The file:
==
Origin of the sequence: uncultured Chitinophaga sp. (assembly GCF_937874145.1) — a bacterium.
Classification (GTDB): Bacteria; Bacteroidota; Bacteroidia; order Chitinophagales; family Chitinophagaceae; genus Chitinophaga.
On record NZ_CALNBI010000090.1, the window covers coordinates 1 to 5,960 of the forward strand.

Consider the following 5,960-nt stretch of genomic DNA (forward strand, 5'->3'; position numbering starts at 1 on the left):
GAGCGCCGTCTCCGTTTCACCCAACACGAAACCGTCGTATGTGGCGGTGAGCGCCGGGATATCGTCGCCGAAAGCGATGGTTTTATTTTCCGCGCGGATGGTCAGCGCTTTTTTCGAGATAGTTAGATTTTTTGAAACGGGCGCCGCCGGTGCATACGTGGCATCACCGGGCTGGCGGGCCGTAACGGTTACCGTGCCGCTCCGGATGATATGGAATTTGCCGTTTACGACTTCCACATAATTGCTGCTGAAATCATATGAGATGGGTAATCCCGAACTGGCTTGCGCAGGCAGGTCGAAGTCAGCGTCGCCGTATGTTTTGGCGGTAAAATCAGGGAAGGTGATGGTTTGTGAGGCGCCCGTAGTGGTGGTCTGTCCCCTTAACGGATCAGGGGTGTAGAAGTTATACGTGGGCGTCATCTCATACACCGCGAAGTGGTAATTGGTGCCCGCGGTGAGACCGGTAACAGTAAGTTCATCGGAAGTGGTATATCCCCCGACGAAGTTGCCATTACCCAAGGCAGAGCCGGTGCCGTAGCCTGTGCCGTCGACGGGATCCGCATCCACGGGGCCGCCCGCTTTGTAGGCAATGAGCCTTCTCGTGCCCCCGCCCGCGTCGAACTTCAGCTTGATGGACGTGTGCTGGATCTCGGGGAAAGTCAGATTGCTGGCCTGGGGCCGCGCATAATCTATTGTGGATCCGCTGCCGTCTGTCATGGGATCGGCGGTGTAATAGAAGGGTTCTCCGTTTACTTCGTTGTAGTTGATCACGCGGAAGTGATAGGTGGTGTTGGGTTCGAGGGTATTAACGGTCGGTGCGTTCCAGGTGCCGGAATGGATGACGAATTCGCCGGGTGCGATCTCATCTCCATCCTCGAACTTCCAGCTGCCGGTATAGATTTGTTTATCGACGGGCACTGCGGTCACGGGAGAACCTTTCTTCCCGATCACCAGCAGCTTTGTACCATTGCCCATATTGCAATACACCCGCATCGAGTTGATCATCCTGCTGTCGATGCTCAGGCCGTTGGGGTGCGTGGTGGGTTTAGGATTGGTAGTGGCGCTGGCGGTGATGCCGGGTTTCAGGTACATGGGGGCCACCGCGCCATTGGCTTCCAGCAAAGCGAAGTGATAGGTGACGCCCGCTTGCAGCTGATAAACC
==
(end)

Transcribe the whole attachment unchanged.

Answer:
Origin of the sequence: uncultured Chitinophaga sp. (assembly GCF_937874145.1) — a bacterium.
Classification (GTDB): Bacteria; Bacteroidota; Bacteroidia; order Chitinophagales; family Chitinophagaceae; genus Chitinophaga.
On record NZ_CALNBI010000090.1, the window covers coordinates 1 to 5,960 of the forward strand.

Consider the following 5,960-nt stretch of genomic DNA (forward strand, 5'->3'; position numbering starts at 1 on the left):
GAGCGCCGTCTCCGTTTCACCCAACACGAAACCGTCGTATGTGGCGGTGAGCGCCGGGATATCGTCGCCGAAAGCGATGGTTTTATTTTCCGCGCGGATGGTCAGCGCTTTTTTCGAGATAGTTAGATTTTTTGAAACGGGCGCCGCCGGTGCATACGTGGCATCACCGGGCTGGCGGGCCGTAACGGTTACCGTGCCGCTCCGGATGATATGGAATTTGCCGTTTACGACTTCCACATAATTGCTGCTGAAATCATATGAGATGGGTAATCCCGAACTGGCTTGCGCAGGCAGGTCGAAGTCAGCGTCGCCGTATGTTTTGGCGGTAAAATCAGGGAAGGTGATGGTTTGTGAGGCGCCCGTAGTGGTGGTCTGTCCCCTTAACGGATCAGGGGTGTAGAAGTTATACGTGGGCGTCATCTCATACACCGCGAAGTGGTAATTGGTGCCCGCGGTGAGACCGGTAACAGTAAGTTCATCGGAAGTGGTATATCCCCCGACGAAGTTGCCATTACCCAAGGCAGAGCCGGTGCCGTAGCCTGTGCCGTCGACGGGATCCGCATCCACGGGGCCGCCCGCTTTGTAGGCAATGAGCCTTCTCGTGCCCCCGCCCGCGTCGAACTTCAGCTTGATGGACGTGTGCTGGATCTCGGGGAAAGTCAGATTGCTGGCCTGGGGCCGCGCATAATCTATTGTGGATCCGCTGCCGTCTGTCATGGGATCGGCGGTGTAATAGAAGGGTTCTCCGTTTACTTCGTTGTAGTTGATCACGCGGAAGTGATAGGTGGTGTTGGGTTCGAGGGTATTAACGGTCGGTGCGTTCCAGGTGCCGGAATGGATGACGAATTCGCCGGGTGCGATCTCATCTCCATCCTCGAACTTCCAGCTGCCGGTATAGATTTGTTTATCGACGGGCACTGCGGTCACGGGAGAACCTTTCTTCCCGATCACCAGCAGCTTTGTACCATTGCCCATATTGCAATACACCCGCATCGAGTTGATCATCCTGCTGTCGATGCTCAGGCCGTTGGGGTGCGTGGTGGGTTTAGGATTGGTAGTGGCGCTGGCGGTGATGCCGGGTTTCAGGTACATGGGGGCCACCGCGCCATTGGCTTCCAGCAAAGCGAAGTGATAGGTGACGCCCGCTTGCAGCTGATAAACC